XStream is a simple library to serialize objects to XML and back again.
- Ease of use. A high level facade is supplied that simplifies common use cases.
- No mappings required. Most objects can be serialized without need for specifying mappings.
- Performance. Speed and low memory footprint are a crucial part of the design, making it suitable for large object graphs or systems with high message throughput.
- Clean XML. No information is duplicated that can be obtained via reflection. This results in XML that is easier to read for humans and more compact than native Java serialization.
- Requires no modifications to objects. Serializes internal fields, including private and final. Supports non-public and inner classes. Classes are not required to have default constructor.
- Full object graph support. Duplicate references encountered in the object-model will be maintained. Supports circular references.
- Integrates with other XML APIs. By implementing an interface, XStream can serialize directly to/from any tree structure (not just XML).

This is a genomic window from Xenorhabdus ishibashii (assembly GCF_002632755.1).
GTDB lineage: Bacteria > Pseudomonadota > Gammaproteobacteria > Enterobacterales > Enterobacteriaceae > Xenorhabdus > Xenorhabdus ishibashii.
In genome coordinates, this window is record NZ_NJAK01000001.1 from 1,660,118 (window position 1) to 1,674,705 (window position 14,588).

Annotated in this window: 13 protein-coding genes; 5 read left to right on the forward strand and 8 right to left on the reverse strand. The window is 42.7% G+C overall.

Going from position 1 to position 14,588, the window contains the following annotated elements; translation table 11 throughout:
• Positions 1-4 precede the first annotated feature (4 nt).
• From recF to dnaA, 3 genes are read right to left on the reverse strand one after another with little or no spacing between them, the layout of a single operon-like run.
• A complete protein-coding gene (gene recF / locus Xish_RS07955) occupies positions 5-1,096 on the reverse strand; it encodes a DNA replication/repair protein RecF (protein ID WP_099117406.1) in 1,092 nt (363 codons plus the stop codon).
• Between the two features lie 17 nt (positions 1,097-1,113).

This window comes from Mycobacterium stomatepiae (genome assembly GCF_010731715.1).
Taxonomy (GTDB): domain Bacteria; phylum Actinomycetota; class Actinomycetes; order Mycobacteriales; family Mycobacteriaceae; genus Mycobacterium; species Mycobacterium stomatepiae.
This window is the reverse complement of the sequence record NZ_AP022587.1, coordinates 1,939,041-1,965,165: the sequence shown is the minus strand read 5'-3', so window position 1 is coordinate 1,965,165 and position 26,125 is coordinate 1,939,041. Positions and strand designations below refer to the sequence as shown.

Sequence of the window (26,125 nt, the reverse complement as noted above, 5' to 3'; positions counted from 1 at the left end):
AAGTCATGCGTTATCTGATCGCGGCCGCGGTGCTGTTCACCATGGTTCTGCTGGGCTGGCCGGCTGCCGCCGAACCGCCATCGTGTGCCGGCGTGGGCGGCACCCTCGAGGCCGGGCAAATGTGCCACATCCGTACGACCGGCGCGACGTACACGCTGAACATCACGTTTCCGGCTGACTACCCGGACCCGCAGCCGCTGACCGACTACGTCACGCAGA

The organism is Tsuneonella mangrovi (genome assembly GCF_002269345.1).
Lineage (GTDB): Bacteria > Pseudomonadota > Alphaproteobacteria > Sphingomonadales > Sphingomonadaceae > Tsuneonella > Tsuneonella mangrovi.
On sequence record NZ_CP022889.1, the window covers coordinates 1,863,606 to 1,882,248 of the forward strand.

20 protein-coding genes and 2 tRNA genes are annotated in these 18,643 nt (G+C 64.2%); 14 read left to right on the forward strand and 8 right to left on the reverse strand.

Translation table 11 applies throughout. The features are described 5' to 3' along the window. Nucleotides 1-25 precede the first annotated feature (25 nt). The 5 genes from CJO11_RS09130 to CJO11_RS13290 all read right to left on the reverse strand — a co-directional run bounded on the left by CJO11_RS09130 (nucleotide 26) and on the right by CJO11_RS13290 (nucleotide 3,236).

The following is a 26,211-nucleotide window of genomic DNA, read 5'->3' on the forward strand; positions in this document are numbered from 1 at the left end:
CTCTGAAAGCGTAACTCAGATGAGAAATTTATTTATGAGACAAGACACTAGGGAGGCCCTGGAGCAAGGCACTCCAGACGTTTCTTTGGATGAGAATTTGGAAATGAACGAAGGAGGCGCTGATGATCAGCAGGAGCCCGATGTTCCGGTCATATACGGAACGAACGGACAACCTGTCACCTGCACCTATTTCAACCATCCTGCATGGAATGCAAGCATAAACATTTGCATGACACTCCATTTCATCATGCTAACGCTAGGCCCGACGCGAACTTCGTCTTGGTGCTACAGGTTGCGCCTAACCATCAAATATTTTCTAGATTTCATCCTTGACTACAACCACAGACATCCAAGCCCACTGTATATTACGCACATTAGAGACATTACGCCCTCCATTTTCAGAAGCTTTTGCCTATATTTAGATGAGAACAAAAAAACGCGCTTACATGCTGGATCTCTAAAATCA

- Customizable conversion strategies. Strategies can be registered allowing customization of how particular types are represented as XML.
- Security framework. Fine-control about the unmarshalled types to prevent security issues with manipulated input.
- Error messages. When an exception occurs due to malformed XML, detailed diagnostics are provided to help isolate and fix the problem.
- Alternative output format. The modular design allows other output formats. XStream ships currently with JSON support and morphing.
- Unit Tests
If using the enhanced mode, XStream can re-instantiate classes that do not have a default constructor. However, if using a different JVM like an old JRockit version, a JDK 1.4 or you have restrictions because of a SecurityManager, a default constructor is required.
The enhanced mode is also necessary to restore final fields for any JDK < 1.5. This implies deserialization of instances of an inner class.
Auto-detection of annotations may cause race conditions. Preprocessing annotations is safe though.
February 8, 2014 XStream 1.4.7 released
This maintenance release addresses mainly the security vulnerability CVE-2013-7285, an arbitrary execution of commands when unmarshalling. All previous versions are affected running at least Java 5.
XStream contains now a security framework to fine-control the unmarshalled types.
Note, the next major release 1.5 will require Java 6.
Thanks to this impressive list of contributors.